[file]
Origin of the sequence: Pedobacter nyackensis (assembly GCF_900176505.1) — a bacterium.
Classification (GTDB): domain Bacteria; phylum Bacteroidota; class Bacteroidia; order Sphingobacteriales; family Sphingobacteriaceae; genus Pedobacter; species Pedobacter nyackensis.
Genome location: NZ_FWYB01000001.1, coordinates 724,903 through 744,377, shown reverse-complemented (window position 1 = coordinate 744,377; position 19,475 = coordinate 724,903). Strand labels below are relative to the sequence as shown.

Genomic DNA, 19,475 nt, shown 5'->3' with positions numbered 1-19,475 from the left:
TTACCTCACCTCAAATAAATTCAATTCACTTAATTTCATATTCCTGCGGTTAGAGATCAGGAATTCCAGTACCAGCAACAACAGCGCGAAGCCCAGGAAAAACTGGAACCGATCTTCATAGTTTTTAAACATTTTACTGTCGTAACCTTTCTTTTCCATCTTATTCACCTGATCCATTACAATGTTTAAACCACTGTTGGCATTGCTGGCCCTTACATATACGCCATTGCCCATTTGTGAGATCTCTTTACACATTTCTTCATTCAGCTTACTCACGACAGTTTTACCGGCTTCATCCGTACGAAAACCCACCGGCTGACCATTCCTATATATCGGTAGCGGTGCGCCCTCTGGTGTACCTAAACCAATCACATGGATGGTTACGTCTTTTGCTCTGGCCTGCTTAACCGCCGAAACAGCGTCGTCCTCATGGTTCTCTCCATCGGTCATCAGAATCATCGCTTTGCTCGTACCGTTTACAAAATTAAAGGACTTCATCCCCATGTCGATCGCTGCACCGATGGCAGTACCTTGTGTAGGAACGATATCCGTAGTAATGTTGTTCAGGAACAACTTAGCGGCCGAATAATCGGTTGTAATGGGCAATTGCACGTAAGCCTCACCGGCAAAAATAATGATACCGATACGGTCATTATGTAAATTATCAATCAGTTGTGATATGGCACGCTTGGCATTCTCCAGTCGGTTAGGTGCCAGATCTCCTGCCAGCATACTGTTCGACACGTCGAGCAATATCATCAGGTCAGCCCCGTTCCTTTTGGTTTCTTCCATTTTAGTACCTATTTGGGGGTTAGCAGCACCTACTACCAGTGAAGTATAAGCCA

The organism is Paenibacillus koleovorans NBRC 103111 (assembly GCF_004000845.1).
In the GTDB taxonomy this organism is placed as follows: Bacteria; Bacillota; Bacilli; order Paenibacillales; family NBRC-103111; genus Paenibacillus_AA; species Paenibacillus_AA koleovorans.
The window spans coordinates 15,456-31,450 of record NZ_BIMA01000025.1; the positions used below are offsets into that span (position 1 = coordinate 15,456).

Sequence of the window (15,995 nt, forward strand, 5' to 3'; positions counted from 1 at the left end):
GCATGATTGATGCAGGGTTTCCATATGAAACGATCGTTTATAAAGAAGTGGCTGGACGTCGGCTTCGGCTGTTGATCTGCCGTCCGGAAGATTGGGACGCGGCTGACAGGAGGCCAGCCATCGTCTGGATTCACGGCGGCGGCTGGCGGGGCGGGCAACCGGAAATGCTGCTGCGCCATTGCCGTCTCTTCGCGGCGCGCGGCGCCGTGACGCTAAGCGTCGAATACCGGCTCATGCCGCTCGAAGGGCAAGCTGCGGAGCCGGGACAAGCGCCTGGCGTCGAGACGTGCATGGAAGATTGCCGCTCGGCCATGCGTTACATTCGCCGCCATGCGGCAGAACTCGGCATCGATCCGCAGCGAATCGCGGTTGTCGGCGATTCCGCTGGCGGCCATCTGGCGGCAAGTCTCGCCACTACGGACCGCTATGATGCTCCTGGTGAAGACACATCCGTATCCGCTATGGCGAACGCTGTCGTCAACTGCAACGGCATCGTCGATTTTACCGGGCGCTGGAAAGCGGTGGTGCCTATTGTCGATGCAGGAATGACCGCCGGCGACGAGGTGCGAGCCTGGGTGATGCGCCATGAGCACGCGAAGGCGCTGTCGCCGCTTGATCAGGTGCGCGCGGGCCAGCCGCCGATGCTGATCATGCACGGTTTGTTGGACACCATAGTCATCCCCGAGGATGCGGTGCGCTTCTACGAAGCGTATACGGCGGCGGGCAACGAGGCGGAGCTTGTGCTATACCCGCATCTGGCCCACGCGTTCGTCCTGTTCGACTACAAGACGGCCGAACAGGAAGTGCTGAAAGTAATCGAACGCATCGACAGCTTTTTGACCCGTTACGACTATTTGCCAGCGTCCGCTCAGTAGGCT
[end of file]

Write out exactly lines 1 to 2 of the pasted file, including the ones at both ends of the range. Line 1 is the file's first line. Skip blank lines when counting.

Origin of the sequence: Pedobacter nyackensis (assembly GCF_900176505.1) — a bacterium.
Classification (GTDB): domain Bacteria; phylum Bacteroidota; class Bacteroidia; order Sphingobacteriales; family Sphingobacteriaceae; genus Pedobacter; species Pedobacter nyackensis.